Last month, Kesha Gray was arrested in Cordova, Tenn. after police officers stopped her for questioning about a reported domestic violence incident and appearing to be too distraught to talk to them. Video footage of her arrest soon spread across social media. Now, the Memphis branch of the NAACP is calling for an expedited inquiry into her arrest.
According to Fox 13, Van Turner, president of the NAACP in Memphis, wrote a letter to Sheriff Floyd Bonner regarding the incident.
“It appears that Ms. Gray was the victim of a crime and unfortunately it appears that she was victimized again for not participating in an investigating officer’s investigation,” Turner wrote.
There are conflicting accounts on what prompted the cops to confront Gray in the first place.
An affidavit states that Gray’s fiancé called deputies to report a domestic violence incident between the two of them, Fox 13 reported, but it’s what isn’t in the affidavit that raises eyebrows.
The Shelby County Sheriff’s Office said officers were responding to witness accounts that a woman was being beaten up in what looked like a kidnapping in progress. The office’s incident report said the woman, who was later identified as Gray, was put in a headlock by a man who was “dragging the woman towards the vehicle, punching her and choking her.”
What is clear, though, is the video. Gray can be seen pulling away from one officer in his attempt to question her. She is visibly shaken up and can be seen walking into the street away from the officer as he follows. Later, three officers can be seen kneeling down on top of her as she’s face down on the ground, handcuffed and screaming for them to “get off of me!”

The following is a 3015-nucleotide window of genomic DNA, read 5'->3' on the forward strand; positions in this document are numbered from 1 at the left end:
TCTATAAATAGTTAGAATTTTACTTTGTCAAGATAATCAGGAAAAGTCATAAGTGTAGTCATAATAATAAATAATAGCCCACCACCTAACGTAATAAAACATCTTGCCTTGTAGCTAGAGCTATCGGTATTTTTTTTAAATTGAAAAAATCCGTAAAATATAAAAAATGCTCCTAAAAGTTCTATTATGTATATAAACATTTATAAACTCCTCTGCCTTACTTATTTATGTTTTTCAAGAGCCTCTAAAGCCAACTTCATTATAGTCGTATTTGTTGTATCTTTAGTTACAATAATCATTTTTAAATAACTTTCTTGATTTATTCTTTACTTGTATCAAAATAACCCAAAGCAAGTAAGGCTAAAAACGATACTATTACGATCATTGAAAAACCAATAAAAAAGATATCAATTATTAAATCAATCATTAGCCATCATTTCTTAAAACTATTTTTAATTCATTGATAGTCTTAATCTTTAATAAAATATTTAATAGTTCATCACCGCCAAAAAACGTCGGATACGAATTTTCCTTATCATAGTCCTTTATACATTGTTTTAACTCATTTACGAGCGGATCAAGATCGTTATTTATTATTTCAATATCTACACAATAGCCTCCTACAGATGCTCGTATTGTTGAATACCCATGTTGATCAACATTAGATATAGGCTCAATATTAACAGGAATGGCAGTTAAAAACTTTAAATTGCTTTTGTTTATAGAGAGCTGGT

The footage is so alarming even Shelby County Commissioner Tami Sawyer said it was unnecessary and that any charges against Gray should be dropped.
“It took me back to the first time I saw Sandra Bland,” Sawyer said in an interview with Fox13. “I think the force and language used and the lack of care was extreme.”
Retired county deputy and Fox13 law enforcement analyst Mike Collins said what law enforcement officials almost always say in situations like this: everything the cops did was fine.
“This is one of the most serious calls a police officer can get in the line of duty,” Collins said. “The officer did what was necessary to deescalate the situation.”
If it was the case that Gray had been beaten and nearly kidnapped just before the police arrived, it stands to reason that she would have been in such a frantic state that dealing with the cops wasn’t on her to-do-list. Either way, we’re left with questions as to how necessary it was to aggressively arrest an unarmed woman who hadn’t been violent with officers but was only unwilling to talk.
Gray was charged with multiple misdemeanors including resisting arrest, disorderly conduct and obstructing a highway. She is currently out of jail on bond.
Sheriff Bonner has promised a probe into the arrest.